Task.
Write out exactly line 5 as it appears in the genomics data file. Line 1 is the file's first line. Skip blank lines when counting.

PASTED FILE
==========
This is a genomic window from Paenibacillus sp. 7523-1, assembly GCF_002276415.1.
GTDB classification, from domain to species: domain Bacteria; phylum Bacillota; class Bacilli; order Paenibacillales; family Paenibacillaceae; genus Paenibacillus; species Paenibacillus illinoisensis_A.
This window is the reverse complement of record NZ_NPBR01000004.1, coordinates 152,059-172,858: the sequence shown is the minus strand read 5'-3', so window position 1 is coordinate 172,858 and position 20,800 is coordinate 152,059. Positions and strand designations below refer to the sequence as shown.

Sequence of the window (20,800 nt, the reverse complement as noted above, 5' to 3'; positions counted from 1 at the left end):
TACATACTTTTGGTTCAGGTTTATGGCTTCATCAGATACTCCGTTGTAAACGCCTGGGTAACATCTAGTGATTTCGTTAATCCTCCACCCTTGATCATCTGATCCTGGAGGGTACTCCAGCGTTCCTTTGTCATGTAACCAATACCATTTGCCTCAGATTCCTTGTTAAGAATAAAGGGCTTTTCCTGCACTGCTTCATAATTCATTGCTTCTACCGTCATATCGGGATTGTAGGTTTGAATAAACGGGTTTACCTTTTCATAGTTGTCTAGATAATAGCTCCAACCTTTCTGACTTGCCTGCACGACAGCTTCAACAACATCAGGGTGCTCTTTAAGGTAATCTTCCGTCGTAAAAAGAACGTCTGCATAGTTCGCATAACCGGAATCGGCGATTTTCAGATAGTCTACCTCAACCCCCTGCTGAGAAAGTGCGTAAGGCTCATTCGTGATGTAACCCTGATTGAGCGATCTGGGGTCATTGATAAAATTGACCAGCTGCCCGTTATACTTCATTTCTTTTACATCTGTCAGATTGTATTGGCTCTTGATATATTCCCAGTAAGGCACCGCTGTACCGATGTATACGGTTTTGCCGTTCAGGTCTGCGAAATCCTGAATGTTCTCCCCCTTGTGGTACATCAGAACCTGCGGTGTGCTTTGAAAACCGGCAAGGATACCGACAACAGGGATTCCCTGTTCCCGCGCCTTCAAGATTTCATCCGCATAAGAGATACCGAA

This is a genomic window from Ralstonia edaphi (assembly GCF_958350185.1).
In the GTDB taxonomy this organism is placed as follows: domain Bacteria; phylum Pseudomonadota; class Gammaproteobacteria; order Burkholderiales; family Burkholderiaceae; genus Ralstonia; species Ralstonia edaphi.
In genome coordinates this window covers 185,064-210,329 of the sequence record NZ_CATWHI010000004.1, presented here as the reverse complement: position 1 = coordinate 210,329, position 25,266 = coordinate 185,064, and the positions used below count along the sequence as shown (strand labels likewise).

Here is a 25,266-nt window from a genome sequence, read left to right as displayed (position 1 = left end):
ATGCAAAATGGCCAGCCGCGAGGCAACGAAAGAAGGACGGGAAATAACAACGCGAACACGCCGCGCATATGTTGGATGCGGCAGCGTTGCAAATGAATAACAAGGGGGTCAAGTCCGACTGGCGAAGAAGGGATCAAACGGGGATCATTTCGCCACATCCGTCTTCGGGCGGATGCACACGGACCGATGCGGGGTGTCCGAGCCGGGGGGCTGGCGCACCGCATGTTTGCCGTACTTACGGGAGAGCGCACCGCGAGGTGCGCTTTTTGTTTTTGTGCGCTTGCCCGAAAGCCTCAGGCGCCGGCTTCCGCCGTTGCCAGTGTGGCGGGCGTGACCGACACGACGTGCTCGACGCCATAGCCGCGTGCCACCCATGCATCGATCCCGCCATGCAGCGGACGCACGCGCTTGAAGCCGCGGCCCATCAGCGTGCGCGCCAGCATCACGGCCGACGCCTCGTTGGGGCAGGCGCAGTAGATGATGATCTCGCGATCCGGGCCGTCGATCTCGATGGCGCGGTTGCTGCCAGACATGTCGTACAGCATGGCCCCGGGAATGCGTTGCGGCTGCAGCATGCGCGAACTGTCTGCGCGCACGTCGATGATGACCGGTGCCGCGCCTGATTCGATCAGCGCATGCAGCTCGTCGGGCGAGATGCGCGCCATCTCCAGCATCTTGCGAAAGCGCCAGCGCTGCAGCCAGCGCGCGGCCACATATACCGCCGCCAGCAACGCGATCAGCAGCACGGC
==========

TACATACTTTTGGTTCAGGTTTATGGCTTCATCAGATACTCCGTTGTAAACGCCTGGGTAACATCTAGTGATTTCGTTAATCCTCCACCCTTGATCATCTGATCCTGGAGGGTACTCCAGCGTTCCTTTGTCATGTAACCAATACCATTTGCCTCAGATTCCTTGTTAAGAATAAAGGGCTTTTCCTGCACTGCTTCATAATTCATTGCTTCTACCGTCATATCGGGATTGTAGGTTTGAATAAACGGGTTTACCTTTTCATAGTTGTCTAGATAATAGCTCCAACCTTTCTGACTTGCCTGCACGACAGCTTCAACAACATCAGGGTGCTCTTTAAGGTAATCTTCCGTCGTAAAAAGAACGTCTGCATAGTTCGCATAACCGGAATCGGCGATTTTCAGATAGTCTACCTCAACCCCCTGCTGAGAAAGTGCGTAAGGCTCATTCGTGATGTAACCCTGATTGAGCGATCTGGGGTCATTGATAAAATTGACCAGCTGCCCGTTATACTTCATTTCTTTTACATCTGTCAGATTGTATTGGCTCTTGATATATTCCCAGTAAGGCACCGCTGTACCGATGTATACGGTTTTGCCGTTCAGGTCTGCGAAATCCTGAATGTTCTCCCCCTTGTGGTACATCAGAACCTGCGGTGTGCTTTGAAAACCGGCAAGGATACCGACAACAGGGATTCCCTGTTCCCGCGCCTTCAAGATTTCATCCGCATAAGAGATACCGAA